On the Nature of Consciousness: Cognitive, Phenomenological, and Transpersonal Perspectives.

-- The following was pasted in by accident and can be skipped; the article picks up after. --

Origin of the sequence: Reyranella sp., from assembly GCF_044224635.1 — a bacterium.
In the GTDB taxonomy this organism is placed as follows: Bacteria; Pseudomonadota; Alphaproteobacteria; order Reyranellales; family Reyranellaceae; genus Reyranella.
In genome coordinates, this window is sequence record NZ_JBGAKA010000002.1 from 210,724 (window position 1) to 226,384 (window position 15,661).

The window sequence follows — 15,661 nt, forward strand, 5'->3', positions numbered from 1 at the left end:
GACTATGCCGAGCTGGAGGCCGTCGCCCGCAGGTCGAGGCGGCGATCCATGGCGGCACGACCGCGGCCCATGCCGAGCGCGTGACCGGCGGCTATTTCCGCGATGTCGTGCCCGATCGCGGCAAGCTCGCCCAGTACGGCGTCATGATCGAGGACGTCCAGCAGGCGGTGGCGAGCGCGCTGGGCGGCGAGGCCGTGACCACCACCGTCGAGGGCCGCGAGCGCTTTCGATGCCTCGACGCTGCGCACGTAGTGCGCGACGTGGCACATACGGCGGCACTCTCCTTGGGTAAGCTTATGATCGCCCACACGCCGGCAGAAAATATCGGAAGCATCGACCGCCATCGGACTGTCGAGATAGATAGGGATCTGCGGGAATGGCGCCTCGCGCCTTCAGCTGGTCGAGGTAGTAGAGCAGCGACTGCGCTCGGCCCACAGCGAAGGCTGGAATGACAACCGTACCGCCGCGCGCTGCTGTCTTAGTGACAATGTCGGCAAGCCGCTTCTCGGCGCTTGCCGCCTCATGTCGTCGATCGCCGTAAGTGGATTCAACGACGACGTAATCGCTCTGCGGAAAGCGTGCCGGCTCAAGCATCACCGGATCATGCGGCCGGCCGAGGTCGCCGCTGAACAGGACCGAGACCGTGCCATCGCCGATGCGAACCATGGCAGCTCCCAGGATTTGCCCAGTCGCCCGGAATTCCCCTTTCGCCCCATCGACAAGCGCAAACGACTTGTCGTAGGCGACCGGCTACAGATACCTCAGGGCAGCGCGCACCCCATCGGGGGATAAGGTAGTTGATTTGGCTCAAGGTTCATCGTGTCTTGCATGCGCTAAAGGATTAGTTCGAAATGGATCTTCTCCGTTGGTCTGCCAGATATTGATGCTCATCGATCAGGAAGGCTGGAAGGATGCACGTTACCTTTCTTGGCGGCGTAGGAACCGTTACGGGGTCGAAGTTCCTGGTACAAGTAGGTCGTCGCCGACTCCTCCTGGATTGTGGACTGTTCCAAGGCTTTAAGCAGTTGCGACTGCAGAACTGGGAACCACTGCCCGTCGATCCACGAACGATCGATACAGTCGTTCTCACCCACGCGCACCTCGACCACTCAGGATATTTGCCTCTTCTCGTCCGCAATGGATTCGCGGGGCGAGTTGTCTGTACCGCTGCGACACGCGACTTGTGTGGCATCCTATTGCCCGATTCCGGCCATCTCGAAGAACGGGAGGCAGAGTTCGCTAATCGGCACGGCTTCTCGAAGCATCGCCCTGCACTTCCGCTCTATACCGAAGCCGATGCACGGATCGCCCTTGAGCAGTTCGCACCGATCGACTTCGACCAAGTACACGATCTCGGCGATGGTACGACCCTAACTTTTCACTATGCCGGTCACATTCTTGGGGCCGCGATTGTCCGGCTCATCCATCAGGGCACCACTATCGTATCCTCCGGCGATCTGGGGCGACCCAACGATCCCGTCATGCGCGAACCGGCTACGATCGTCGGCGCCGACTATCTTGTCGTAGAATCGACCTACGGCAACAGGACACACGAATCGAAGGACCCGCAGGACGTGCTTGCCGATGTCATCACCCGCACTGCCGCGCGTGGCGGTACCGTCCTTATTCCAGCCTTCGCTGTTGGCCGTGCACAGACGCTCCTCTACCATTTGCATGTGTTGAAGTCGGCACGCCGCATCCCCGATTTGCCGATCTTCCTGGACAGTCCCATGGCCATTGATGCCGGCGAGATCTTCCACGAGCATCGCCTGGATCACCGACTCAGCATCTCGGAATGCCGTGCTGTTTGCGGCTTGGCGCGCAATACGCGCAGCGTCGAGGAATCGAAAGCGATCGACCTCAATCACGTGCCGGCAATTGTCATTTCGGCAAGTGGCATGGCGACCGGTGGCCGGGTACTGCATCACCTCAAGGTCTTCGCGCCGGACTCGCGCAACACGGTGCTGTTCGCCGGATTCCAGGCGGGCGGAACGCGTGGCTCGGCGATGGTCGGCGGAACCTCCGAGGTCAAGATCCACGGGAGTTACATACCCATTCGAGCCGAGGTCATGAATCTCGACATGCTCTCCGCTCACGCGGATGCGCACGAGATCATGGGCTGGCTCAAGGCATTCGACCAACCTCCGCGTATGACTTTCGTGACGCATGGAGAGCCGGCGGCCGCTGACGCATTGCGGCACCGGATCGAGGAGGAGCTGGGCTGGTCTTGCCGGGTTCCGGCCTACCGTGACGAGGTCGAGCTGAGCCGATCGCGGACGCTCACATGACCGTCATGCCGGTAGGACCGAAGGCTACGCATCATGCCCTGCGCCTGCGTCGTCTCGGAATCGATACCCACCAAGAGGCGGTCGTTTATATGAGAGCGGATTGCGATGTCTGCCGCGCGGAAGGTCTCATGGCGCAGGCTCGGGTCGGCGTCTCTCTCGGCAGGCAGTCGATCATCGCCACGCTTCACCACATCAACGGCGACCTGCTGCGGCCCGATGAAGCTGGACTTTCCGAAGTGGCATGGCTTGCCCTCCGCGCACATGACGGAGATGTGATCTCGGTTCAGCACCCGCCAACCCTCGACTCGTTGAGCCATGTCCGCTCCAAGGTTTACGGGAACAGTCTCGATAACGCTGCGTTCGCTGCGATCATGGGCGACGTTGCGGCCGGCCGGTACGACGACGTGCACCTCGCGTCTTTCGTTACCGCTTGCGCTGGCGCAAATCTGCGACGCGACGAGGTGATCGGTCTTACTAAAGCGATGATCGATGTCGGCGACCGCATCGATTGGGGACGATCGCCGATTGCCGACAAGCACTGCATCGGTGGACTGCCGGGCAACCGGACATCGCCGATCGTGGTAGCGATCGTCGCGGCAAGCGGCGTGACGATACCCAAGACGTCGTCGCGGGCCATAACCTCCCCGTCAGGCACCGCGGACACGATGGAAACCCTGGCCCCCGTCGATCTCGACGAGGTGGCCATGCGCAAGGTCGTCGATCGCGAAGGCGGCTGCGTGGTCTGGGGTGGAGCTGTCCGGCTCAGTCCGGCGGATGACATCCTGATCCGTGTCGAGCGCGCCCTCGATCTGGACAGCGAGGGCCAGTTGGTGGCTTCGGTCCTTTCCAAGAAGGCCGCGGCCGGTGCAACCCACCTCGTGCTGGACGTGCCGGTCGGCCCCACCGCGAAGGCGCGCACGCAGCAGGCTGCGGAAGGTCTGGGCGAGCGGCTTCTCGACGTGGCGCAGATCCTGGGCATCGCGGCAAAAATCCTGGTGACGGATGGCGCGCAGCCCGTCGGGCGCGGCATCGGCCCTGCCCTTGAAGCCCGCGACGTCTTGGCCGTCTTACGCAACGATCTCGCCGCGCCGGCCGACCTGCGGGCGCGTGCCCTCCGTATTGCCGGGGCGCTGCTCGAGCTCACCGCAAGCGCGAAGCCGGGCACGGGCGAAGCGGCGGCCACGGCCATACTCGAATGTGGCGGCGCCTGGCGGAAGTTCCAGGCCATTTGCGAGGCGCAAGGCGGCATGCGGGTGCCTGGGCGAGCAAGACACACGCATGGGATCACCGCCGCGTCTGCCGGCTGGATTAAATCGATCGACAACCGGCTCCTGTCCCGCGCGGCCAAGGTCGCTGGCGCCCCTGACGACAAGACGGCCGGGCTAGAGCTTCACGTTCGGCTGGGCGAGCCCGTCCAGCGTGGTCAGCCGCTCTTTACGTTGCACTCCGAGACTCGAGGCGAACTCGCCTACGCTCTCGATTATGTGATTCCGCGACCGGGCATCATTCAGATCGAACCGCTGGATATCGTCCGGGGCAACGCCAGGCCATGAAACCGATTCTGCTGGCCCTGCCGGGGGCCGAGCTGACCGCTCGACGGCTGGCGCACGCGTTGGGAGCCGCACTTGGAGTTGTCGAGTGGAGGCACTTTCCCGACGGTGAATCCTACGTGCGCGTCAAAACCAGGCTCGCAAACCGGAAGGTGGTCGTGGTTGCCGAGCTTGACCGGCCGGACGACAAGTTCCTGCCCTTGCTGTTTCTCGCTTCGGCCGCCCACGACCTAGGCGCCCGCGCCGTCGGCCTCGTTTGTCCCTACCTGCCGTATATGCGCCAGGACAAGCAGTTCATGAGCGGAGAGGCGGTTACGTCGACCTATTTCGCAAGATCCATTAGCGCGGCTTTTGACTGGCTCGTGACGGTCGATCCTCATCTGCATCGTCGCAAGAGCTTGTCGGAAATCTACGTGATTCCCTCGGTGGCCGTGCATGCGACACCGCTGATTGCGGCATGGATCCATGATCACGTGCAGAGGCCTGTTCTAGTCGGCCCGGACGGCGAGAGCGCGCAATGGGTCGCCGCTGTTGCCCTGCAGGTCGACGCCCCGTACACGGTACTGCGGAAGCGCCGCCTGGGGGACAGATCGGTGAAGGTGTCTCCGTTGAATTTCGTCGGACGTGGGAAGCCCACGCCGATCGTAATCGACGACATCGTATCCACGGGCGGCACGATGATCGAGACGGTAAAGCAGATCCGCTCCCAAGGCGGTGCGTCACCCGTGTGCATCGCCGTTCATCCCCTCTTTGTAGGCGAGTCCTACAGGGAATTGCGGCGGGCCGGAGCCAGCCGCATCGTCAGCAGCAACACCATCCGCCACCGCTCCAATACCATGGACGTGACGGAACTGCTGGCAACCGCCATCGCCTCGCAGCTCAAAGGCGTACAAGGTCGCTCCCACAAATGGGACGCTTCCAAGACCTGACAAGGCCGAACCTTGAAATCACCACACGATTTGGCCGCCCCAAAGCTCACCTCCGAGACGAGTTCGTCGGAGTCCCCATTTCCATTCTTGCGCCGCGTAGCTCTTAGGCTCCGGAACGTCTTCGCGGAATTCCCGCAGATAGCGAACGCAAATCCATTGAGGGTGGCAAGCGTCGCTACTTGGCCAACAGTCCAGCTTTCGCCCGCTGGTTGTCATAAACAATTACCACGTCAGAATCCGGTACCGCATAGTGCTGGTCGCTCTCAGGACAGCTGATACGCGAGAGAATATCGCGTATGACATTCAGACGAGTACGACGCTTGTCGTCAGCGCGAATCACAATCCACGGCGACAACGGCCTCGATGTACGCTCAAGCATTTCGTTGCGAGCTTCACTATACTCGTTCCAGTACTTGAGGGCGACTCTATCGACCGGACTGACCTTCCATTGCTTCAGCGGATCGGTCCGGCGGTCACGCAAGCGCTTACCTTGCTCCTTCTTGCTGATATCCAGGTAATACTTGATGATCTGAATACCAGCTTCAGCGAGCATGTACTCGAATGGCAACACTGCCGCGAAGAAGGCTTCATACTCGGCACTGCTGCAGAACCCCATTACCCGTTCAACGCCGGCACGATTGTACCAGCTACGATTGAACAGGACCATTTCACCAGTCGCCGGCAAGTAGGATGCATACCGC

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HUNT, HARRY. On the Nature of Consciousness: Cognitive, Phenomenological, and Transpersonal Perspectives. New Haven, CT: Yale University Press, 1995. xvi + 358 pp. $35.00.Only a gifted few can cross disciplinary boundaries and tie seemingly disparate bodies of information together. Harry Hunt is one of them. His topic, the nature of consciousness, was at the forefront of the foundations of psychology with the turn of the century work of William James but was subsequently relegated to the background by the emergence of biological and behavioral approaches to the study of the human condition. The cognitive revolution has brought our attention back to the problem of consciousness. However, as Hunt points out, despite this renewed interest, cognitive psychology is also limited in its perspective on consciousness. Thus, he explains consciousness by drawing on cognitive, phenomenological, and transpersonal insights and findings but also on some thinking from biology and physics. The addition of the transpersonal perspective into the “mix” echoes James's own work; indeed, the intellectual breadth and depth of this book is comparable to the power of James's The Variety of Religious Experiences. Hunt views these states of mind, long reported in the world's various religions, as part of a naturalistic sequence of human experience. Unlike many transpersonal psychologists today who have become insulated from the rest of psychology, as psychology has been insulated from the transpersonal perspective, he speaks with equal ease and authority about the neurobiology of consciousness through the basics of cognition to the nature of the mystical experience. He avoids reductionism, as he did in his very well-received book The Multiplicity of Dreams, by fully embracing the phenomenology of the various states of consciousness. His humility in the face of his brilliance allows the reader to hear not only the occasional illustration from Hunt's own life experience but also to listen to what he has to say about the work of others.The 14 chapters are divided into 7 parts starting with a general psychological, philosophical, and cultural contexualization of our understandings of consciousness. The first chapter, a wonderful overview of what is to come, should be a must read for any student of consciousness. It is probably the most accessible of all the chapters, because a major problem with the book is the density of the subject matter. It is unclear whether this is a demand of the nature of the material or Hunt's writing style. At times I sailed along nodding in agreement or struck with the “Aha!” experience of revelation as he explained ideas that heretofore I had not considered related to understanding the nature of consciousness. Yet at other times, I reread and reread and still wondered what he was getting at. I wonder how much of my sense of the denseness of the material was my own lack of background in some of the areas touched upon. Because so few can skip so gracefully from area to area, I suspect it is largely inherent in the degree to which one is familiar with the wide-ranging ideas that are presented.In the second section, Hunt explores the neurophysiological understandings of consciousness facing head on the question of “is consciousness epiphenomenon of brain?” Here he brings in Gibson's view of the primacy of perception in any understanding of consciousness. In Part III he considers the phenomenology of consciousness then moves in the next two parts to the imaginistic bases of consciousness and the transpersonal experience.

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